a South American Thanksgiving
11.23.2010 - 11.25.2010
I hope everyone had a wonderful Thanksgiving! In case you were worried about me missing out on all the delicious food, worry no more; we brought the holiday to Chile. Yesterday, my friends Madeline, Erica, and I went to Abby's house to prepare all the fixings for her family. None of us had actually cooked a Thanksgiving meal before, and Chile is lacking in a few essential ingredients, but with a little ingenuity we came up with a pretty delicious spread. The prep took a lot less time than I had expected, especially considering we only had one tiny oven; it was helped along by Christmas music streaming on Kansas City online radio. Along with a lemon-and-cognac soaked turkey, we made an apple and blueberry cobbler, sweet potato casserole, broccoli-rice-cheese casserole, and of course pumpkin pie. I also made an attempt at my mom's pie cookie, which turned into an empanada but was still delicious. It all came out wonderful, but not without a few hiccups:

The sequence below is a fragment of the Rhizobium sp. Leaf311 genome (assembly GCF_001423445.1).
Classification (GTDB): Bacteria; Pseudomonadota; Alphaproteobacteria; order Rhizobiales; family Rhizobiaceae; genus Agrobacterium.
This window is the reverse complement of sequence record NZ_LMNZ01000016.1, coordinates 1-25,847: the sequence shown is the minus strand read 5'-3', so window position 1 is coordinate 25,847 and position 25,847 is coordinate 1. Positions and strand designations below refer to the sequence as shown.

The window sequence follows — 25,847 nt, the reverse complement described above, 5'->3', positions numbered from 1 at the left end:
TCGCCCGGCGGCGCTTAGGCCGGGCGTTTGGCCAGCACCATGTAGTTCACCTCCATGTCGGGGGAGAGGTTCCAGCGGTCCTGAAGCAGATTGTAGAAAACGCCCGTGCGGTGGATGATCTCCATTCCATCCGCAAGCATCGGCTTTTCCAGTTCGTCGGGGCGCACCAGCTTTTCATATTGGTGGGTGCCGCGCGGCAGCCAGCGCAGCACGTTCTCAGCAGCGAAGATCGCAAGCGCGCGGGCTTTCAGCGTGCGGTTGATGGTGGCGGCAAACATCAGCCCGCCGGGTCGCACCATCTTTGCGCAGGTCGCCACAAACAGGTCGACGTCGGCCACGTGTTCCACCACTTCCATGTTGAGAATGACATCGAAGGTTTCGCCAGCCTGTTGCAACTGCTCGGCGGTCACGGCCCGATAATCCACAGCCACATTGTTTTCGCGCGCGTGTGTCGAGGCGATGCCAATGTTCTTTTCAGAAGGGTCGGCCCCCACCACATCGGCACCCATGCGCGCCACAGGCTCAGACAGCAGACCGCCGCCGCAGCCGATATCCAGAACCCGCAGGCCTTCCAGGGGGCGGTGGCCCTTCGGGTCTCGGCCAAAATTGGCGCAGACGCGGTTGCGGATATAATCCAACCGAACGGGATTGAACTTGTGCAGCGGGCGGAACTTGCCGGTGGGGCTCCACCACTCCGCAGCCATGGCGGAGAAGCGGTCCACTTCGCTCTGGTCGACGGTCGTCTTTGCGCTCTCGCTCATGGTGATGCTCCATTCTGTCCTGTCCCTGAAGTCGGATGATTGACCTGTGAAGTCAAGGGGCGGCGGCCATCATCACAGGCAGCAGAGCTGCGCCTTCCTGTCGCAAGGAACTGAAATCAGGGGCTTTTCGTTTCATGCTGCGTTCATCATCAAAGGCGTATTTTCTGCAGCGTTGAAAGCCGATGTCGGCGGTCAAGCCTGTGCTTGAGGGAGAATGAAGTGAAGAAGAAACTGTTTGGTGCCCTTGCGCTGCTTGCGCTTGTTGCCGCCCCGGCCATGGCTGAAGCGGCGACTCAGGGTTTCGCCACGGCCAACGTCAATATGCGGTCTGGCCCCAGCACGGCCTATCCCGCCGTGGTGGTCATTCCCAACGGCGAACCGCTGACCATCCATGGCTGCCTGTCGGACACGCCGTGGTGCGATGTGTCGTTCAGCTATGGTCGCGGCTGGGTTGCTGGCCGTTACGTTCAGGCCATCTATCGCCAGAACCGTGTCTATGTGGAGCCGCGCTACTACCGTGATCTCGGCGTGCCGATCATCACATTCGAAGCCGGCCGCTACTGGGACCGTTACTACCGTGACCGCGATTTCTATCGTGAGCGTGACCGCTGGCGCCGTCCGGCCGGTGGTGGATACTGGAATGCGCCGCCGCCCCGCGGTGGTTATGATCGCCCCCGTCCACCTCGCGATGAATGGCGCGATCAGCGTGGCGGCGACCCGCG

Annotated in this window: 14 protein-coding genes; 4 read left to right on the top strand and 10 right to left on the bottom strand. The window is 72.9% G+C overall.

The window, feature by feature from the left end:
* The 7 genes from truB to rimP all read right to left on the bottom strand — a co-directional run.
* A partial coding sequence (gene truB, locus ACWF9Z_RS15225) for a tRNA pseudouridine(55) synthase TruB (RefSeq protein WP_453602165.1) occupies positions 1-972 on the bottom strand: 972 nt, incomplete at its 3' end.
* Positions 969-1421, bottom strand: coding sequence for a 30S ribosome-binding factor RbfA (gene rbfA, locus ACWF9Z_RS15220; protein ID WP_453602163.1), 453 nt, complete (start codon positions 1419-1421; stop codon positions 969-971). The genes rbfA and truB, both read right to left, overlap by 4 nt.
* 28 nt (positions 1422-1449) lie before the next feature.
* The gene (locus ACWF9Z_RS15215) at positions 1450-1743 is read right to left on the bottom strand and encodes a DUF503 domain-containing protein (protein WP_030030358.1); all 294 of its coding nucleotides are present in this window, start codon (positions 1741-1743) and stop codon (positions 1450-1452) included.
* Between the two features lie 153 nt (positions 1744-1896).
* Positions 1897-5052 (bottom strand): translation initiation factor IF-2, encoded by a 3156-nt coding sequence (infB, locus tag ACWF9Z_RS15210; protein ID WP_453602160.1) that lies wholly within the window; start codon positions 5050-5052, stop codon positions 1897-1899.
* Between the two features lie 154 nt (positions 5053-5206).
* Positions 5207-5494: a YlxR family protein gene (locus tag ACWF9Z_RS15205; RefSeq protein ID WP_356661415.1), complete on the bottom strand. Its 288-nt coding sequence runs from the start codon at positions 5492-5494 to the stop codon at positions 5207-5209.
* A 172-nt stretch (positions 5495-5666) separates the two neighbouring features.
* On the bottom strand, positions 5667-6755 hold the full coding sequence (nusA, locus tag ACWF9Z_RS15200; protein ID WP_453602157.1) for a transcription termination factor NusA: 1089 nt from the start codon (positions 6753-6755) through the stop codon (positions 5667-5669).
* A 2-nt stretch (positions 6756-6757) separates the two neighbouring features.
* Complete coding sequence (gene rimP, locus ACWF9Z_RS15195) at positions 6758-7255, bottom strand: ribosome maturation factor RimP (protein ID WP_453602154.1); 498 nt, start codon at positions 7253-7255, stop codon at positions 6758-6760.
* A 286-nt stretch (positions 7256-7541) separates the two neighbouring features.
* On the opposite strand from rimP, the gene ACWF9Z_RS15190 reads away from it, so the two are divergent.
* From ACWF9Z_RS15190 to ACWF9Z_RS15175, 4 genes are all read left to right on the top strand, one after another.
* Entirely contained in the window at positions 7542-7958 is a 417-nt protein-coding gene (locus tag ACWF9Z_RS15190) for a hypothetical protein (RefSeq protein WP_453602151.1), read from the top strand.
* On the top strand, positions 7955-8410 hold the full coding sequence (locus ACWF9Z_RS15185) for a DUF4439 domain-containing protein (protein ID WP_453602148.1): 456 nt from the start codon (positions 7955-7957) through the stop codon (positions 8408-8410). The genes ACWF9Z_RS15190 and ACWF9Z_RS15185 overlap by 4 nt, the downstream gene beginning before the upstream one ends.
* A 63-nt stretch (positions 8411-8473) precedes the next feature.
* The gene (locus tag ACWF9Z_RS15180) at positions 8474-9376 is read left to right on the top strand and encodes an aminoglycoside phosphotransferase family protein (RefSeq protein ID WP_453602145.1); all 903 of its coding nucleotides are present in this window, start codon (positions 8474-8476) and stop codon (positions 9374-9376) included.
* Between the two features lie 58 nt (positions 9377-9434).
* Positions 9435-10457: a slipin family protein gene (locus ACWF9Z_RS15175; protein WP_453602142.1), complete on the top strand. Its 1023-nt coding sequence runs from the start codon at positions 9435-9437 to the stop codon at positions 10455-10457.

- Abby's mom, Rosie, didn't have anything to inject the turkey with, so we had to pick up a needle from the pharmacy.
- Ovens here are just fire, without specific temperatures, so cooking was pretty much guess-and-check.
- Rosie had to be convinced multiple times that we weren't ruining the meal by not dumping pounds of salt on everything. "Oh...I see you bought butter without salt. Hmm."
- We read the instructions wrong and cooked the broccoli and the rice before making the casserole even though we were supposed to bake it all together.
- Brown sugar is non-existent so anything that called for it go brown sugar flavored oatmeal.
- We had to use something even more artificial than Cheese Wiz for the broccoli and rice to fill in for cheddar.
- Chileans love of desserts does not include pie, so we had to go with a quiche crust that made the pumpkin pie a little flakier and saltier than is normally desired.